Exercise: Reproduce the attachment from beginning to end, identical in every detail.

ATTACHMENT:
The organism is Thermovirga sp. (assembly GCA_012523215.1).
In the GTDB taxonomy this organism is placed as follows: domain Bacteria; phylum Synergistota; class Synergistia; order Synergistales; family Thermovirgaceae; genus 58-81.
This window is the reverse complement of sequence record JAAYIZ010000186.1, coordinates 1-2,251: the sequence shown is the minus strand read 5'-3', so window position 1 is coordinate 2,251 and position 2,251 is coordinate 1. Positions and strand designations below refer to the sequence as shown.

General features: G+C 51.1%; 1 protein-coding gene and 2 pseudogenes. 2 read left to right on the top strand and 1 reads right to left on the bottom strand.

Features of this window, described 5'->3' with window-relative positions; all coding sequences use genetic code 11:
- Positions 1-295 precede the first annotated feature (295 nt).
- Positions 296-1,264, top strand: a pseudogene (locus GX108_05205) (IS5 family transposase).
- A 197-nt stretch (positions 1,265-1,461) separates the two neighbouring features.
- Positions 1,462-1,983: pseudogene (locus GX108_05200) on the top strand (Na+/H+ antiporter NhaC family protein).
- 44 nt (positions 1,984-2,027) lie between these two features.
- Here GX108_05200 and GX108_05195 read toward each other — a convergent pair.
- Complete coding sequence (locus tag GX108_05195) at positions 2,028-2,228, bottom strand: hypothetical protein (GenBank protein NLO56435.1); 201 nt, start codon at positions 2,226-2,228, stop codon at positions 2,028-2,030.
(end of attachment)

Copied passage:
The organism is Thermovirga sp. (assembly GCA_012523215.1).
In the GTDB taxonomy this organism is placed as follows: domain Bacteria; phylum Synergistota; class Synergistia; order Synergistales; family Thermovirgaceae; genus 58-81.
This window is the reverse complement of sequence record JAAYIZ010000186.1, coordinates 1-2,251: the sequence shown is the minus strand read 5'-3', so window position 1 is coordinate 2,251 and position 2,251 is coordinate 1. Positions and strand designations below refer to the sequence as shown.

General features: G+C 51.1%; 1 protein-coding gene and 2 pseudogenes. 2 read left to right on the top strand and 1 reads right to left on the bottom strand.

Features of this window, described 5'->3' with window-relative positions; all coding sequences use genetic code 11:
- Positions 1-295 precede the first annotated feature (295 nt).
- Positions 296-1,264, top strand: a pseudogene (locus GX108_05205) (IS5 family transposase).
- A 197-nt stretch (positions 1,265-1,461) separates the two neighbouring features.
- Positions 1,462-1,983: pseudogene (locus GX108_05200) on the top strand (Na+/H+ antiporter NhaC family protein).
- 44 nt (positions 1,984-2,027) lie between these two features.
- Here GX108_05200 and GX108_05195 read toward each other — a convergent pair.
- Complete coding sequence (locus tag GX108_05195) at positions 2,028-2,228, bottom strand: hypothetical protein (GenBank protein NLO56435.1); 201 nt, start codon at positions 2,226-2,228, stop codon at positions 2,028-2,030.